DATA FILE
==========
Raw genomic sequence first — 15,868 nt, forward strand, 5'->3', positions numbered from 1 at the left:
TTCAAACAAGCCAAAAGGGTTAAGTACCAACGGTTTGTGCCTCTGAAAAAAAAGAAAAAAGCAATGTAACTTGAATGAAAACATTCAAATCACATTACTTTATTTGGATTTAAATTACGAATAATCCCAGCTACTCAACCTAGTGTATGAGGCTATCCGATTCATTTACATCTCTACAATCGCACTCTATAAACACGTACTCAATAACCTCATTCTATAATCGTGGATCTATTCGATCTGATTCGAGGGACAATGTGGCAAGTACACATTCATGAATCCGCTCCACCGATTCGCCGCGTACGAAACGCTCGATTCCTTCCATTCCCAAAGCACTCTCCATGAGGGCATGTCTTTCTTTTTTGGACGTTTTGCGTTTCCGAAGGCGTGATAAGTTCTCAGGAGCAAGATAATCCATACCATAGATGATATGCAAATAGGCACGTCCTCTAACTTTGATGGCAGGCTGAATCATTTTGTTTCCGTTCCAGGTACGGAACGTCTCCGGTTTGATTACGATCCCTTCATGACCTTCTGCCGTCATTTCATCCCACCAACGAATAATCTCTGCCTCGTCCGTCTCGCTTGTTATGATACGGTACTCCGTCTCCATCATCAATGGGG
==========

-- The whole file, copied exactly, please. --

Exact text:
Raw genomic sequence first — 15,868 nt, forward strand, 5'->3', positions numbered from 1 at the left:
TTCAAACAAGCCAAAAGGGTTAAGTACCAACGGTTTGTGCCTCTGAAAAAAAAGAAAAAAGCAATGTAACTTGAATGAAAACATTCAAATCACATTACTTTATTTGGATTTAAATTACGAATAATCCCAGCTACTCAACCTAGTGTATGAGGCTATCCGATTCATTTACATCTCTACAATCGCACTCTATAAACACGTACTCAATAACCTCATTCTATAATCGTGGATCTATTCGATCTGATTCGAGGGACAATGTGGCAAGTACACATTCATGAATCCGCTCCACCGATTCGCCGCGTACGAAACGCTCGATTCCTTCCATTCCCAAAGCACTCTCCATGAGGGCATGTCTTTCTTTTTTGGACGTTTTGCGTTTCCGAAGGCGTGATAAGTTCTCAGGAGCAAGATAATCCATACCATAGATGATATGCAAATAGGCACGTCCTCTAACTTTGATGGCAGGCTGAATCATTTTGTTTCCGTTCCAGGTACGGAACGTCTCCGGTTTGATTACGATCCCTTCATGACCTTCTGCCGTCATTTCATCCCACCAACGAATAATCTCTGCCTCGTCCGTCTCGCTTGTTATGATACGGTACTCCGTCTCCATCATCAATGGGG